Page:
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 Not attracted to GMS2 anymore

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I decided to go back and try GMS2 and I just can't help it but say that GMS2 is dead for me. YYG, you lost a customer with GMS2. Oh, and I am ONLY going to talk about the IDE and GUI here. I am not talking about anything else. So nothing to say about new and improved functions, this is just straight on GMS2's IDE and GUI.

So lets hit this thing first with 2 screenshots, one from GMS1 and then from GMS2

DaRic - Tile Based Platform Engine.project.gmx  -  Professional Edition (v1.4.17-20161215-111920.png
GameMaker Studio 2   v2.0.2.44 - GMS2-Test-20161215-111935.png
As you can see, for the exact same event in an object I need MUCH more space on my screen to perform the same actions while coding. I just can't bare that tiresome scrolling area. It cuts my will to work in a game, just that alone.

NEXT: Let's give another hit with the infamous out of context "X".
Event_ obj_player_Create_1-20161215-112459.png
GameMaker Studio 2   v2.0.2.44 - GMS2-Test_-20161215-112626.png
As you can see in GMS1, X-out and it will ask you if you want to save changes. Congradulations YYG, that's CORRECT! Now in GMS2, I cannot show it but if I X-Out this code window, code is gone, deleted without warning AND when you X-Out your object, everything is saved without any warning of any changes - NO YYG, That's INCORRECT! That's not how Windows works. I now need to guess what saves and what does not and if I miss-click, I'm doomed.

Now, I cannot upload anymore images so I'll need to type instead.

Loading is teadious and LONG, OH and I absolutely need to connect with my online account for some reason. It COULD pass if that would be for the test drive but again, we're supposed to test the thing as it will appear once release, if I constantly need an internet connection, bye-bye GMS2 foreever.

Let's talk about maximized windows. WOW, congradulations again YYG, even though it was not perfect in GMS1, you could at least restore your window to it's original state using the restore button at the place of the maximize button (the suggestion would have been to maximize the window inside the GMS IDE and not full screen and it would have been perfect). In GMS2....Oooooh! You have done one step close to perfection, it maximizes in the GMS workspace AND as a TAB. Well that's something good and new (thank you...opps, too early for the thank you), but again, you have forgotten the very basics of Windows, once maximized, no more buttons to restore, see this image below...
Program Manager-20161215-113845.png
As you can see in a normal child/main windows, you have a normal close/maximize/minimize for the main IDE AND the same buttons inside the IDE to do the same for child Windows. SEE YYG, that's correct, that's logical and everyone knows where to look for to restore our windows back.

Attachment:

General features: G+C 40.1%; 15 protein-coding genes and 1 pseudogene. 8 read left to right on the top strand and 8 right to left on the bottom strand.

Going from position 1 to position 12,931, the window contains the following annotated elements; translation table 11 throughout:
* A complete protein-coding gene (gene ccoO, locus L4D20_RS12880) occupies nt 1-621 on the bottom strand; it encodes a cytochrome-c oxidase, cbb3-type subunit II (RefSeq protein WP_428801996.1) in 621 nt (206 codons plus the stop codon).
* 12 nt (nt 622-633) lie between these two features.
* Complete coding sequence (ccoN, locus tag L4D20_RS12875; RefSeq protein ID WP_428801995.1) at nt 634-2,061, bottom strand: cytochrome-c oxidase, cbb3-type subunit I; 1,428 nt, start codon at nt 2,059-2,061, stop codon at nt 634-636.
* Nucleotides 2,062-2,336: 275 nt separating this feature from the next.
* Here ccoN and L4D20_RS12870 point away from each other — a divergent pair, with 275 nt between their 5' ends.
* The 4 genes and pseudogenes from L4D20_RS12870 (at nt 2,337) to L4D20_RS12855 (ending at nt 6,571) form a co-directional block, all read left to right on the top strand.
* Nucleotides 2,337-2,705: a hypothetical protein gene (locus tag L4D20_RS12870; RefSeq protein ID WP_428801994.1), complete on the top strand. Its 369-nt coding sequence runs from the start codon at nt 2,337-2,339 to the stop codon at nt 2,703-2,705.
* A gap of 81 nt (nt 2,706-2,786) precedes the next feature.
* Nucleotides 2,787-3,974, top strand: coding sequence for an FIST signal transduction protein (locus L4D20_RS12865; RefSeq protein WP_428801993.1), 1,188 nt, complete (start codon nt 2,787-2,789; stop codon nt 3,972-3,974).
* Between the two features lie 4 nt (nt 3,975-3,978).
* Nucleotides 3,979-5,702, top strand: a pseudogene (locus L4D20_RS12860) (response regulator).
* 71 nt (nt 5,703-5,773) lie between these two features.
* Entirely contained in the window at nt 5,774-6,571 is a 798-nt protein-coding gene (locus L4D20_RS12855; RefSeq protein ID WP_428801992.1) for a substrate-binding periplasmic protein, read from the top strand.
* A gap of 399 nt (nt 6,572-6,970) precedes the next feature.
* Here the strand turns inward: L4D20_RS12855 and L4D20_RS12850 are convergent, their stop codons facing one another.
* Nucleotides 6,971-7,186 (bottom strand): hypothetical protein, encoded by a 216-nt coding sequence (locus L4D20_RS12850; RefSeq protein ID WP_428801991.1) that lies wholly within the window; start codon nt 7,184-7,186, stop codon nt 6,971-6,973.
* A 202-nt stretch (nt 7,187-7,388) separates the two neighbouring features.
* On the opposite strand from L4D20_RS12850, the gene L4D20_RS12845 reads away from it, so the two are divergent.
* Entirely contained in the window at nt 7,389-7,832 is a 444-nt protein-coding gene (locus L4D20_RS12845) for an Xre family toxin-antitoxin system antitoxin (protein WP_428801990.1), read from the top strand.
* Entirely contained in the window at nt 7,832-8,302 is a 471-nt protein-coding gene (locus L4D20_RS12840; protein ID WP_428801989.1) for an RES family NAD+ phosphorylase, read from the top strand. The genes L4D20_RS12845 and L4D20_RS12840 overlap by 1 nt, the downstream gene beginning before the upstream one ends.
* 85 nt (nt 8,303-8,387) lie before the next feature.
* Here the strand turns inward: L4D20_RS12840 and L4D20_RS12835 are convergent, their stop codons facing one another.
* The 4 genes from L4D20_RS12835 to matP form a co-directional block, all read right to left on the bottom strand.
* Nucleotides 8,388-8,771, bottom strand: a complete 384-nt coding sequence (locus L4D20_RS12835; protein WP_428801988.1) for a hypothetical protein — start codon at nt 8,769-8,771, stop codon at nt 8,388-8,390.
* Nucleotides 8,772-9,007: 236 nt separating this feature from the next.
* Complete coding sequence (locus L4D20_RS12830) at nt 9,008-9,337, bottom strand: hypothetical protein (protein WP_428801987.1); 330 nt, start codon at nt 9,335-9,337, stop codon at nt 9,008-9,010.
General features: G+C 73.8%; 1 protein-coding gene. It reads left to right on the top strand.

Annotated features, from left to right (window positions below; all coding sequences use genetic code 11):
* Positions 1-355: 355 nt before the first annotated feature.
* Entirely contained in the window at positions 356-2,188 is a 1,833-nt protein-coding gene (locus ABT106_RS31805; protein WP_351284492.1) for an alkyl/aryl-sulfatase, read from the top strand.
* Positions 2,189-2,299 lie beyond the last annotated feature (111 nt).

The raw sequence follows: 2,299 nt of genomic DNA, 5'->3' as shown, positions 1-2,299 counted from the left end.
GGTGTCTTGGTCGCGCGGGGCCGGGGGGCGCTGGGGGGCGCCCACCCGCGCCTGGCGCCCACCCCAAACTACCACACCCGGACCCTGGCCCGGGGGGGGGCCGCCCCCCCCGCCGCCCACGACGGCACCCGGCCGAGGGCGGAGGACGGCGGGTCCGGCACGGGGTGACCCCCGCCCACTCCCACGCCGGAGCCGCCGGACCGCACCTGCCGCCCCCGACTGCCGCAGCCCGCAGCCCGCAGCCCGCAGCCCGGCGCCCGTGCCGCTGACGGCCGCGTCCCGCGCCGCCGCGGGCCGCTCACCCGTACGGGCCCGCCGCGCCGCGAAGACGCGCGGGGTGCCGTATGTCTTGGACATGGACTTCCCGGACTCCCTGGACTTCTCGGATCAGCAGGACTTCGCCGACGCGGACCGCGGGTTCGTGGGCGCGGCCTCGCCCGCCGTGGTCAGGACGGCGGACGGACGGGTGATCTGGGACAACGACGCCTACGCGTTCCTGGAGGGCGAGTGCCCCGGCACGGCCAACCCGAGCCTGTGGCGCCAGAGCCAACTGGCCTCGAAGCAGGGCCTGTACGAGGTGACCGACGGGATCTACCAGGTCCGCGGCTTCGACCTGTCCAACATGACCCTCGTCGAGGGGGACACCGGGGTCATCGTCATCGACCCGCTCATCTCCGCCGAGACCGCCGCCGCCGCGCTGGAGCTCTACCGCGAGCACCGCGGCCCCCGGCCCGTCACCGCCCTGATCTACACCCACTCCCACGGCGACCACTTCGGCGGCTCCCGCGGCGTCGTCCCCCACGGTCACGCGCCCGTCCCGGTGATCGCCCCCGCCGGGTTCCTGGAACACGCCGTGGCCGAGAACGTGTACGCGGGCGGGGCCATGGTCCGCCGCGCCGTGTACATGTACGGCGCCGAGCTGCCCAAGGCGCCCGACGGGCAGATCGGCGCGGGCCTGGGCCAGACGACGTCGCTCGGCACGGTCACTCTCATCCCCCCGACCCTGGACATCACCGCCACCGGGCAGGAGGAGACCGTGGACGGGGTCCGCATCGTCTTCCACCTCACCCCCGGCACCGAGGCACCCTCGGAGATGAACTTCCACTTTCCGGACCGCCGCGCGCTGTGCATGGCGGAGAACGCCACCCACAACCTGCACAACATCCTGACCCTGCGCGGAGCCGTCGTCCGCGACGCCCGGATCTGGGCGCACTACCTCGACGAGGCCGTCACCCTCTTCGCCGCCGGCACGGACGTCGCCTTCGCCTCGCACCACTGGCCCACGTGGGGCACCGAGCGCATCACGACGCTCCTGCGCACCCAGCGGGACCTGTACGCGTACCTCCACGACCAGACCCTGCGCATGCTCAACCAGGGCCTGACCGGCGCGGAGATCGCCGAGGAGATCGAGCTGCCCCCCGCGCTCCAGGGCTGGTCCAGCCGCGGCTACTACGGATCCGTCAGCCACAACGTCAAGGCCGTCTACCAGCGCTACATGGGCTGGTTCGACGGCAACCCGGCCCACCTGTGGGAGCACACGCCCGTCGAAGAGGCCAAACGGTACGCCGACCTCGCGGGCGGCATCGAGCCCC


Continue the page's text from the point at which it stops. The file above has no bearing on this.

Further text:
Now continuing with the same line of sight, let's also mention that there IS actually a way to restore by dragging the tab out (some could consider it a passable alternative) it's not excusable as the buttons are part of the Windows IDE. OK back on track here, when you restore your Window by dragging the tab, weirdly, you NOW have a normal looking window as the restored version of the tab you initially maximized from the workspace is not part of the workspace anymore. Ooooh! bad one here YYG, restore means going back to it's initial state.

Moving forward with the same window here. In GMS1, you vould maximise the whole object windows with all its functions and convenient buttons all at hand. NOW in GMS2, you can ONLY maximize the event (Create event, step event, but only one at a time in one tab) which means that you need to navigate back-and-forth in your IDE within the SAME object functions to code and do your stuff. Oooooh! YYG, that's not convenient at all, bad, bad here, GMS1 was perfect there and you just scrapped part of what made GMS so easy and fun!

Now speaking of the IDE, it's all good and fun for people using the dark side of programming with that dark theme and of course, for the light hearted ones like me you have a light theme wich is, well, too light. AND man, you know, in GMS1, I clicked on a white sheet of paper to insert code, I clicked on a which sheet of paper with a green arrow to run a script. I clicked on a yellow light bulb to create an instance, I clicked on a red pacman to change a sprite. You know, these were easy to see and find. I spent five minutes trying to find where the ADD CODE button was in your new styles because all your buttons are the same color. You know what would have been better? Heck with it, I'll tell you...